As I’ve mentioned before, we’re lucky enough to have a lovely neighbour with a pottery kiln. This time she invited us over to make some clay tiles, so I thought I’d have a go at making designs using the children’s hand and footprints.
I used a handprint for 5 year old Amelia, and footprints for 2 year old Ciara, which meant both fitted nicely onto the space available. Amelia enjoyed painting her own hand and making the print, and then I added on extra detail to turn it into an owl (yes, I know I always make owls – I think they’re beautiful creatures, and one of the only things I can actually draw or sculpt successfully too!)
Next I’m planning on getting some thick cord to go through the holes at the top so we’ll be able to hang the tiles from the wall.
This is another activity that my 4 year old daughter and I were able to enjoy as much as each other.
Because we had access to a kiln we used stoneware glazes, but you could easily do something similar with acrylic paints.
We took a 4″ clay tile and drew the animal outlines with the help of a very fine stencil. Then we painted them in various colours (I love the purple and orange combination Amelia chose for her fox tile!). I also used a textured outliner to make dots for the falling snow and squiggles to accent the snow on the ground.
When they were fired Amelia was initially upset that the face she had painted in red had not shown up against the orange background of the fox. But she then had the idea of sticking googly eyes onto it – and I think they look great!
I won’t give a full description of the process as there are countless tutorials on the internet, but basically you take a ball of clay, make a dip in the centre with your thumb, then rotate it as you pinch the sides between your thumb and forefinger to form a pot shape – and, yes, it really is that simple!
Anyway, getting carried away by the success of my basic pot-making, I decided to ask Amelia if there was any animal she would like to see me make into a pinch pot. I’d expected her to say something simple like a cat or a dog or even a snake – I can manage those – but no, she had to say “a unicorn”. Of course, I couldn’t let my daughter down, nor could I refuse a challenge, so a clay unicorn it was! I had no idea where to begin, but I think I surprised myself with how well it turned out (clay really is a very forgiving medium, and you can get away with a lot of mistakes you probably wouldn’t in another art form.)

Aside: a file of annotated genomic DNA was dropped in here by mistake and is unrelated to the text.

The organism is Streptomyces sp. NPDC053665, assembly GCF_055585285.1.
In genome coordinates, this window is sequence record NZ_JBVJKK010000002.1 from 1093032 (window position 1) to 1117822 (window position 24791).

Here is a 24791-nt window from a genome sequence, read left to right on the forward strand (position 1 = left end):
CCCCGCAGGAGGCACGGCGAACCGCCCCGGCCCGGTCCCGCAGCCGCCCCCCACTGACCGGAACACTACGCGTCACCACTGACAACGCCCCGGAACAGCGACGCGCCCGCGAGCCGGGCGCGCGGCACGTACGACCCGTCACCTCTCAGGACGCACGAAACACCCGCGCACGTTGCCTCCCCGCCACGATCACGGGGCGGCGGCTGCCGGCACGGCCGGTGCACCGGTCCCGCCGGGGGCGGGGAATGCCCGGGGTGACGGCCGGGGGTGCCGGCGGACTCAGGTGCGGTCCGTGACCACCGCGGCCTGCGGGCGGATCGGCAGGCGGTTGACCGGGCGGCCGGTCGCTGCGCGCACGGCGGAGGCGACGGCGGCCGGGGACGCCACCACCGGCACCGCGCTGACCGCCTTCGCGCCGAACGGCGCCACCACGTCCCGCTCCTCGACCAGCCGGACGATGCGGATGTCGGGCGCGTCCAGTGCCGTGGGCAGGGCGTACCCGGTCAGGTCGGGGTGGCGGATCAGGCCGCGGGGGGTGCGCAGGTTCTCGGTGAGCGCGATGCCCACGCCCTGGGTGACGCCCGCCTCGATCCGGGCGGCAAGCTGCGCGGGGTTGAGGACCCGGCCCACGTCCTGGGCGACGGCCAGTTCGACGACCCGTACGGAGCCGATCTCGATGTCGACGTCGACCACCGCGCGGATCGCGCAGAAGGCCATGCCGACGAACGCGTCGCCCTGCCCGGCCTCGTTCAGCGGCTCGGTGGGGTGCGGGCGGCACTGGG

I also made an owl shaped pot (because I knew I could “do” clay owls, and also because I think they are truly beautiful creatures) as well as a cat (not yet fired and glazed – will add pictures when it is).
Once our pots were dried it was time to add the glazes. Or actually it wasn’t. We should have bisque fired the clay first, but in our eagerness to get painting we forgot all about it. Luckily it didn’t do our pieces any harm, but I think if they had been larger it may have done.
Then our lovely neighbour popped them in her kiln and fired them for us. After that it was simply a case of adding a little compost and a succulent cutting to each, and just like that we had some lovely new miniature planters to brighten up the kitchen windowsill. 🙂
After a near clay-tastrophe with our first set of pieces (in our excitement about painting and decoration we forgot the bisque firing stage completely) I was keen to go for a nice, simple project. These clay owls fit the bill perfectly. I can vaguely remember making something similar many years ago when I was in Brownies, but I wanted a bit of a refresher so I searched online and found this great tutorial on a site called thatartistwoman.org.
Amelia did all her decoration with a pen lid and a kebab stick. She made the eyes with the pen lid, while I scored and slipped 2 little circles on mine for a 3D effect as well as triangle for the beak. (We didn’t score and slip any other parts of the owl, as being made from a complete circle I figured nothing could fall off – time will tell if that was the right choice!)
When we were finished folding and decorating the owls, I added a hole for hanging (in hindsight 2 holes, one on each ear, might have looked better, but never mind). I also shaped my owl by smoothing the edges with my fingers to make it a little more rounded.
This is a fantastic project for children, as the creations look great, and even preschool kids can manage it pretty much independently (4 year old Amelia’s owl is on the left of the first picture, with mine on the right.)
I’ll add some more pictures when they’re fired and glazed – and this time we’ll make sure to bisque them first!
Of all the art projects I remember from my childhood, I have a special fondness for clay. So, you can imagine my excitement when our very kind neighbour, a clay artist, came round with a spare bag for me and the kids.
We decided to start by making tea light holders. Amelia started off rolling out a small ball of clay, and shaping it with her hands until it was just large enough to hold the tea light. We then looked at what objects we could use to decorate them. Amelia used a kebab stick to make holes in the clay, and then had the idea of pressing her tiara into it to make impressions.
Amelia then said she wanted to make some “jewels”. She shaped the clay into pendants, stamped them with various textures, and I made a large hole in each with the kebab stick so we would be able to string them.
Meanwhile I made some toadstools and a tiny hedgehog to go in our fairy garden. I also made some clay animal plant pots, but they will be the subject of their own post.
I will post more pictures when our items are glazed and fired…